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The book of job and pastoral intervention in crisis, 1. introduction, 2. materials and methods, 2.1. job’s complaints in modern times, 2.1.1. consequences of social engineering.

“The waiting room [Simbirsk railway station], the corridor, every foot thickly covered with people, sprawling, seated, crouched in every imaginable position. If one looks closely, he sees that these filthy rags are swarming with vermin. The typhus stricken grovel and shiver in their fever, their babies with them. Nursing babies have lost their voices and are no longer able to cry. Every day more than twenty dead are carried away, but it is not possible to remove all of them. Sometimes corpses remain among the living for more than five days…” ( Figes 1997, p. 777 ).
“The horrors mount and intensify as the film journeys to the camps at Buchenwald, Dachau, and Bergen-Belsen. The camera lingers upon naked, emaciated bodies strewn upon a barrack floor. Suddenly, one twitches, and we realize that unlike the other mounds of corpses, these people are, in fact, alive. It is a jarring moment, as what appears a ‘still’ turns into a moving image. ‘These are the survivors,’ comments the narrator laconically. The documentary concludes with the now-famous footage of British bulldozers pushing a veritable mountain of bodies into a mass grave. As the dead and dirt cascade down the deep pit, the narrator ends with the flat declaration ‘This was Bergen-Belsen.’ The horrific images render any additional verbal summary or commentary superfluous” ( Douglas 1995, p. 471 ).

2.1.2. The Atomic Age

2.2. the pastoral intervention in the book of job, 2.2.1. the worldview of job’s interlocutors, 2.2.2. worldview and ideology, 3. results: the book of job and existential psychotherapy, 3.1. from method to ideology, 3.2. the failure of ideologies, 3.3. the ineffable encounter, 3.4. from ideologies to transcendence, 4. conclusions, institutional review board statement, informed consent statement, data availability statement, conflicts of interest.

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Hanes P. The Book of Job and Pastoral Intervention in Crisis. Religions . 2023; 14(6):805.

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And Then Job Said Unto the Lord: You Can’t Be Serious

In a new translation of the Book of Job, the famously repentant hero gives God a piece of his mind.

Job looks up at red asterisk.

So God says to Satan, “You there, what have you been up to?” And Satan says, “Oh, you know, just hanging around, minding my own business.” And God says, “Well, take a look at my man Job over there. He worships me. He does exactly what I tell him. He thinks I’m the greatest.” “Job?” says Satan. “The rich, happy, healthy guy? The guy with 3,000 camels? Of course he does. You’ve given him everything. Take it all away from him, and I bet you he’ll curse you to your face.” And God says, “You’re on.”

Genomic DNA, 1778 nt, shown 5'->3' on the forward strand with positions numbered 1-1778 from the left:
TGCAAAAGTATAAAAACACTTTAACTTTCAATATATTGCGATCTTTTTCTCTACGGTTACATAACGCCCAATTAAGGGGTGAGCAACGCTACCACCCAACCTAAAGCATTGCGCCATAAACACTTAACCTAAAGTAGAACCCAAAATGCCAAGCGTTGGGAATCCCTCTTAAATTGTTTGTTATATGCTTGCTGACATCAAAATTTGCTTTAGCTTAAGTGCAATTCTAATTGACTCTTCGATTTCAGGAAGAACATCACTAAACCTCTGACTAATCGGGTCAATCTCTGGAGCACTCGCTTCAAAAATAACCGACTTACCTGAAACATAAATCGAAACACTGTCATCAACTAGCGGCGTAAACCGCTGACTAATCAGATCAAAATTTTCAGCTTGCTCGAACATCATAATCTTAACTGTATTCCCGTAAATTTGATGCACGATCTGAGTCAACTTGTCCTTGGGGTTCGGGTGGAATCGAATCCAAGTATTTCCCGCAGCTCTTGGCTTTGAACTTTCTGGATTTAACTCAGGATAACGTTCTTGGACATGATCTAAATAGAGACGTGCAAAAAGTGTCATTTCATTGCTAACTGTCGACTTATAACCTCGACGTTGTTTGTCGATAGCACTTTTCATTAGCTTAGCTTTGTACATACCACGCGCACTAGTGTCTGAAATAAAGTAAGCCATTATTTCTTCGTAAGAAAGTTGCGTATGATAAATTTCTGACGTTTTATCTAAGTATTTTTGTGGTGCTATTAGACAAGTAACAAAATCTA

That—give or take a couple of verses—is how it starts, the Book of Job. What a setup. The Trumplike deity; the shrewd and loitering adversary; the cruelly flippant wager; and the stooge, the cosmic straight man, Job, upon whose oblivious head the sky is about to fall. A classic Old Testament skit, pungent as a piece of absurdist theater or a story by Kafka. Job is going to be immiserated , sealed into sorrow—for a bet. What is life? It’s a bleeping and blooping Manichaean casino: You’re up or you’re down, in God’s hands or the devil’s. Piped-in oxygen, controlled light, keep the drinks coming. We, the readers and inheritors of his book, know this. Job, poor bastard, doesn’t.

After his herds have been finished off by marauders and gushes of heavenly fire, and his children have been flattened by falling masonry, and he himself has been covered in running sores from head to toe—after all this happens to the blameless man, he cracks. He sits on an ash heap, seeping and scratching, and reviles the day he was born. “Let that day be darkness,” as the King James Version has it. “Let not God regard it from above, neither let the light shine upon it. Let darkness and the shadow of death stain it; let a cloud dwell upon it; let the blackness of the day terrify it.”

Howls of despair are a biblical staple, but Job’s self-curse—the special physics of it, the suicidal pulse that he sends backwards, like a black rainbow, toward the hour of his own conception—is singular. Dispossessed of everything, he is choosing nothing. That first prickle of my existence, the point of light with my name on it? Turn around, All-Fathering One, and eclipse it. Delete .

Cover of Job, a new translation.

Edward L. Greenstein’s new translation of the Book of Job is a work of erudition with—as we shall see—a revolutionary twist. A professor emeritus of Bible studies at Israel’s Bar-Ilan University, Greenstein is not going for the deep-time sonorities of the Authorized Version. His language is lumpy with scholarly fidelity to the text. But the shock of repudiation is undiminished. “Why couldn’t I die after leaving the womb—Just go out the loins and stop breathing?” his Job demands. “For what did knees have to receive me? For what were the breasts that I sucked?” And later: “Why have you made me your target?” This is where we moderns, we dopes marooned in the universe, love Job and find brotherhood with him. Because he’s been in us since the beginning, since the first germ of our separateness from everything else—a man confronting the mystery, as if there was a strand of our DNA in the shape of a question mark: Why?